Mommie Dearest

The Hidden History of Mother's Day

Around the corner, the Museum Store, with its repro Tiffany glass and Van Gogh sunflower water tumblers, aims a little higher, even suggesting that you give Ma a pack of $9.95 Women Who Dare knowledge cards that have been issued by the Library of Congress. The blurb on the back of the pack lauds these women's "courage and determination, often braving seemingly insurmountable sexual and political tyrannies," a sentiment that could have been written by Mother Jones herself. Alas, after this one leap into the 20th century, the Museum Store slips back to yesteryear, concentrating on miniature little-old-fashioned-girl bonnets in floral hatboxes, teeny plaster high-buttoned shoes, and ersatz-Edwardian brooches that say Mother.

But why pick on Hallmark and the Museum Store when every other retail business in America is desperate to get into the act? Last Sunday's New York Timeshad to add a whole new section, so dense were the Mother's Day advertisements. The Swatch company bought a full page urging you to purchase a plastic watch that reads, "Dear mum it's time to say thank you," on its face, and even the usually refined Tiffany ran a horrible poem: "It's a sentimental kind of day, But a Mom is waiting near or far away . . . " accompanying an ad for, among other baubles, a $37,500 necklace. Meanwhile, Macy's continued to argue that you should enhance Mamma's kitchen by giving her that dreaded icon of the 1950s, the electric mixer— apparently unmindful of the rage expressed by the nascent National Organization for Women when they threw chains of aprons over the White House fence in a demonstration on Mother's Day, 1967.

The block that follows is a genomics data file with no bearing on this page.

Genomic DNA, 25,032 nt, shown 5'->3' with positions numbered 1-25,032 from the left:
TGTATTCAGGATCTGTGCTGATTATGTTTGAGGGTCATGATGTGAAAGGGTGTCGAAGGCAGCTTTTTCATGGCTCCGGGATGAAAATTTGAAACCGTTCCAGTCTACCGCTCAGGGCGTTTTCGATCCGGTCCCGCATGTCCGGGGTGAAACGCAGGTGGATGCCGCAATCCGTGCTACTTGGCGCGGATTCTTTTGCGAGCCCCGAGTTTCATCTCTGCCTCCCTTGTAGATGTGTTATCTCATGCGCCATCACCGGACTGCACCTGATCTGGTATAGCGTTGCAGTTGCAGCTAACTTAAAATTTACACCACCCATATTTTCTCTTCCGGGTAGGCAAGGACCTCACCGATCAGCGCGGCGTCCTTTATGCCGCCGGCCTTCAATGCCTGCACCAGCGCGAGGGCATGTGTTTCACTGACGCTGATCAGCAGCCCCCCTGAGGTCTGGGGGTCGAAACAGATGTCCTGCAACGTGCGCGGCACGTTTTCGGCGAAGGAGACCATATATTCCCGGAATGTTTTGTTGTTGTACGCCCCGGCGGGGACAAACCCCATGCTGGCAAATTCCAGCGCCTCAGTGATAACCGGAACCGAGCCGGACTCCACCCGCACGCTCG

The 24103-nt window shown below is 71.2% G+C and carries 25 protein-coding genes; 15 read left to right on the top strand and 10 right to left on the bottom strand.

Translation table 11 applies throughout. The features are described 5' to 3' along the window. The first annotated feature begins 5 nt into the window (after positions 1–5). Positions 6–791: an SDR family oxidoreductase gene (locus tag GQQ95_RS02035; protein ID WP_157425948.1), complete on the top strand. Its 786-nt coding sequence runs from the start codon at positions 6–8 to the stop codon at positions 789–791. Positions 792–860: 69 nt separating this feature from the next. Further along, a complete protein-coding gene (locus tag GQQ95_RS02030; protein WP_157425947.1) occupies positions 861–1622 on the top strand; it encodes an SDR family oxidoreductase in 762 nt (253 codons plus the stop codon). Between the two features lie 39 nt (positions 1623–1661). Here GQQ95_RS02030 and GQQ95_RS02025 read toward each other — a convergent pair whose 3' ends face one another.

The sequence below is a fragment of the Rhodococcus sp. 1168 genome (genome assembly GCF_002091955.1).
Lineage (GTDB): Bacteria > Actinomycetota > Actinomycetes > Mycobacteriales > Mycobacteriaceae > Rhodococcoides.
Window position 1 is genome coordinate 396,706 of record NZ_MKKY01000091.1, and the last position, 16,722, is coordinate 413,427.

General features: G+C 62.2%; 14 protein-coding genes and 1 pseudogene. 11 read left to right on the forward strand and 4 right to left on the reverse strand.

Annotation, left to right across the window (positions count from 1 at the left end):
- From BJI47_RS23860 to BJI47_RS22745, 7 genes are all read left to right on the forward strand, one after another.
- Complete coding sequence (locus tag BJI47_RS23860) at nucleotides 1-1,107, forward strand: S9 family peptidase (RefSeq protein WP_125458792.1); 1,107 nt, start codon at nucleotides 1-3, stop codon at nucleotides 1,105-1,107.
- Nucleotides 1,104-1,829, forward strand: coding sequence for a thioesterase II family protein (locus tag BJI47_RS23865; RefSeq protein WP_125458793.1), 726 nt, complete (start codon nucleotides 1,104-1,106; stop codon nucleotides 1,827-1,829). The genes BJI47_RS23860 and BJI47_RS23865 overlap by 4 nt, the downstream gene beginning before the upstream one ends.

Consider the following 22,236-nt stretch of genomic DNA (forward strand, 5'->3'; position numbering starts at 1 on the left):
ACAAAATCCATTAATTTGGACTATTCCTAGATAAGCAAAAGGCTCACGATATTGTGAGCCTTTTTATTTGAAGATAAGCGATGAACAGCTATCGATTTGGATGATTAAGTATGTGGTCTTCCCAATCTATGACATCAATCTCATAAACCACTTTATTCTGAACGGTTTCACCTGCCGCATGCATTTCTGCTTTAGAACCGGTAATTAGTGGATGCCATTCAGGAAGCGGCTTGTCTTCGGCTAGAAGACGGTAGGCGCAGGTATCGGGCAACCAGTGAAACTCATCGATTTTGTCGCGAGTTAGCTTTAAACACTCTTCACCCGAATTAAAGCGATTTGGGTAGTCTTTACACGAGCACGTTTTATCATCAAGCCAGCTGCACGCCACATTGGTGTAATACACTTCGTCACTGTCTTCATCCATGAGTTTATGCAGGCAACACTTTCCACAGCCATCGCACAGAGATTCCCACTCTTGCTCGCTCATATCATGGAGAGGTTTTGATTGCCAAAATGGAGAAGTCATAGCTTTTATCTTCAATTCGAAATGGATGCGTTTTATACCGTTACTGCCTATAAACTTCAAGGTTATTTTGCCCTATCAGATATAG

A suffragist at the White House, 1917: Woodrow Wilson was a lot happier signing off on Mother's Day than he was endorsing rights for women.
UPI/Corbis-Bettmann
A suffragist at the White House, 1917: Woodrow Wilson was a lot happier signing off on Mother's Day than he was endorsing rights for women.

It's easy to guess what Elizabeth Cady Stanton or Susan B. Anthony would have thought of all this. But it comes as more of a surprise that even Anna Jarvis, appalled at the commercialization of the holiday she had founded, told a reporter shortly before she died in 1948, at the age of 84, that she was sorry she had ever started Mother's Day.

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